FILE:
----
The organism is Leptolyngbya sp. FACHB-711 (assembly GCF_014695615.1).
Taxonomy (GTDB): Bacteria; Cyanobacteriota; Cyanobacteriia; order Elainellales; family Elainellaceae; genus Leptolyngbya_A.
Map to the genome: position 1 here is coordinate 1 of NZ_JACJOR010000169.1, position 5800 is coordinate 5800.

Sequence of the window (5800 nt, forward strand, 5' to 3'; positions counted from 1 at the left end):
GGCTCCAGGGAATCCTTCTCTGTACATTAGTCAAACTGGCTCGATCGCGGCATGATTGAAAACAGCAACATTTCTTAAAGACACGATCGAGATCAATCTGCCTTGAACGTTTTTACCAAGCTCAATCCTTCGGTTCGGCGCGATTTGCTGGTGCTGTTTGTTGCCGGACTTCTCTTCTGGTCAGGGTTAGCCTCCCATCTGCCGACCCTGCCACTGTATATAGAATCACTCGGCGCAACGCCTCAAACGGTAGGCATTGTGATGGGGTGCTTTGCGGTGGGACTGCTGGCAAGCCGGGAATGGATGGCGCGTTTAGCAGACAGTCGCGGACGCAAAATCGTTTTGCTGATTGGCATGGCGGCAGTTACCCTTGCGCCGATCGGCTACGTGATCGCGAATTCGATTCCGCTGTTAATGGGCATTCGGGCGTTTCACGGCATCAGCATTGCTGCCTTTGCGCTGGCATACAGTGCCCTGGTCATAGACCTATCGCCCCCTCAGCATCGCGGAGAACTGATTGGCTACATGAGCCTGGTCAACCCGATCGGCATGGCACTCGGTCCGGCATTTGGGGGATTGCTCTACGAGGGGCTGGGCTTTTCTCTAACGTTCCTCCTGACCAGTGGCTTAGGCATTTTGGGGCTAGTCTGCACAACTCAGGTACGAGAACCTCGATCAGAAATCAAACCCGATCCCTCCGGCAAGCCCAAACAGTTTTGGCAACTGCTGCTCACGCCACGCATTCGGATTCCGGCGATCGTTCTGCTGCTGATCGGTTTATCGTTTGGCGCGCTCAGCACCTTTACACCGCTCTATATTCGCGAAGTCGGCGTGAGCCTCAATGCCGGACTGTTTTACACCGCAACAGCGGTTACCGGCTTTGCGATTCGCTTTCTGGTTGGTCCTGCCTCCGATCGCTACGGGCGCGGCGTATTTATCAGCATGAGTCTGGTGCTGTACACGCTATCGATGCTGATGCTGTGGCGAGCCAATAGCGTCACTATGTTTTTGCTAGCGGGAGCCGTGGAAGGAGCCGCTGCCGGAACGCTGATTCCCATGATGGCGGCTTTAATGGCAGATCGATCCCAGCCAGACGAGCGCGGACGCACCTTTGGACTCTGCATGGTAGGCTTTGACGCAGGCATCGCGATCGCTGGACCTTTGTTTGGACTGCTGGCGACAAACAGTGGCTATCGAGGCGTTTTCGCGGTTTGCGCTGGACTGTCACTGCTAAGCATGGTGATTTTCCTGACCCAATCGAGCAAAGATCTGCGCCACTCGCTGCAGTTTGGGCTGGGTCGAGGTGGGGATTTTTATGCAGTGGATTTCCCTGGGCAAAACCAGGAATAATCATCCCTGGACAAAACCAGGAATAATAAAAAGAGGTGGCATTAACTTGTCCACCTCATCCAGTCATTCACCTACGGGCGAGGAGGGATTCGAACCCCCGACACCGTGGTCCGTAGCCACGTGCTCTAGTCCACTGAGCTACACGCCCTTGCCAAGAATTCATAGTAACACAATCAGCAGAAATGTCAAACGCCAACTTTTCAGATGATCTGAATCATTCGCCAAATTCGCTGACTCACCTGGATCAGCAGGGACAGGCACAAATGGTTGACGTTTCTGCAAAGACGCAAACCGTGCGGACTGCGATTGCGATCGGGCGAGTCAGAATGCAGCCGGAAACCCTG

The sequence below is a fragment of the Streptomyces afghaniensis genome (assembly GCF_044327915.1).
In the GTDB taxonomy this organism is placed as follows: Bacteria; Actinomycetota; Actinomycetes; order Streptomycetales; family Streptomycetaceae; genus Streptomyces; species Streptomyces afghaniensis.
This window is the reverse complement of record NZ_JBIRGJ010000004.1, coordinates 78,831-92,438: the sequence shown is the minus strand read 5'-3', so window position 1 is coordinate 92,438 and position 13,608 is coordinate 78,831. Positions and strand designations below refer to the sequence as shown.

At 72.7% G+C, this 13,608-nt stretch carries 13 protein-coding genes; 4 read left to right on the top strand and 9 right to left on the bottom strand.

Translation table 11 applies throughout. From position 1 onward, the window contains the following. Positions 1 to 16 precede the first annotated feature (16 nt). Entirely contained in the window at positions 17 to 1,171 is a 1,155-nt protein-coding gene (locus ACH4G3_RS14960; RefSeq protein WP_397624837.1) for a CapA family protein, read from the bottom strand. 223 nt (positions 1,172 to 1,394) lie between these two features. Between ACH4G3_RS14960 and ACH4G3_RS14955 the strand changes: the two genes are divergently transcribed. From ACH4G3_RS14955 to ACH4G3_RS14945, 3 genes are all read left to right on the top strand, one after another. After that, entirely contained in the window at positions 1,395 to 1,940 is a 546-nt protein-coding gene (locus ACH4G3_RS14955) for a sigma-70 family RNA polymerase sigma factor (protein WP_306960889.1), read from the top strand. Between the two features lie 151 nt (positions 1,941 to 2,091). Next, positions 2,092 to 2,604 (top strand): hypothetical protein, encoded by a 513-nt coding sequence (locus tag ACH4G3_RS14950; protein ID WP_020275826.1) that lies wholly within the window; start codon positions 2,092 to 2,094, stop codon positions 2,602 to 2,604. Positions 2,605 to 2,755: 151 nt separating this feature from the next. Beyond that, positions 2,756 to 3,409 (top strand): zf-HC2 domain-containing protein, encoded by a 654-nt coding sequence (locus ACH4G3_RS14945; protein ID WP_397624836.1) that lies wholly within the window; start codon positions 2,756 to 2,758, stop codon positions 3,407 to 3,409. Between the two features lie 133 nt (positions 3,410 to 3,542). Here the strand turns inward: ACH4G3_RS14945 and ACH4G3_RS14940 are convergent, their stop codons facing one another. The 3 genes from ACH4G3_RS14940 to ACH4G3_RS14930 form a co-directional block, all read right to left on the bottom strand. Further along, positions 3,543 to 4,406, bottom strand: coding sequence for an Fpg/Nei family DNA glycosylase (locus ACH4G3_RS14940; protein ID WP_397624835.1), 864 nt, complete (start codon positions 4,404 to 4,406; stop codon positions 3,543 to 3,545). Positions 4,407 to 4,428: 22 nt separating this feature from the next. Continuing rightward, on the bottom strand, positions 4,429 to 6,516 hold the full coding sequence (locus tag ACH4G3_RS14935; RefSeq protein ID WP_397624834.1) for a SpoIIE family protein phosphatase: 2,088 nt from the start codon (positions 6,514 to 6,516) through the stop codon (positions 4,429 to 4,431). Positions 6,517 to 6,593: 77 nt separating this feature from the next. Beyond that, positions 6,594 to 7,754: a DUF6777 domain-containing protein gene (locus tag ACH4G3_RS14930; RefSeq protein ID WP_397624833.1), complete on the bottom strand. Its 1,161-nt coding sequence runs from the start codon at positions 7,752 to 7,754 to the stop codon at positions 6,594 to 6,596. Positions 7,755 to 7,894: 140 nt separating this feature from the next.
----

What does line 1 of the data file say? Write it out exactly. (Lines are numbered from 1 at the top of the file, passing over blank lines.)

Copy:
The organism is Leptolyngbya sp. FACHB-711 (assembly GCF_014695615.1).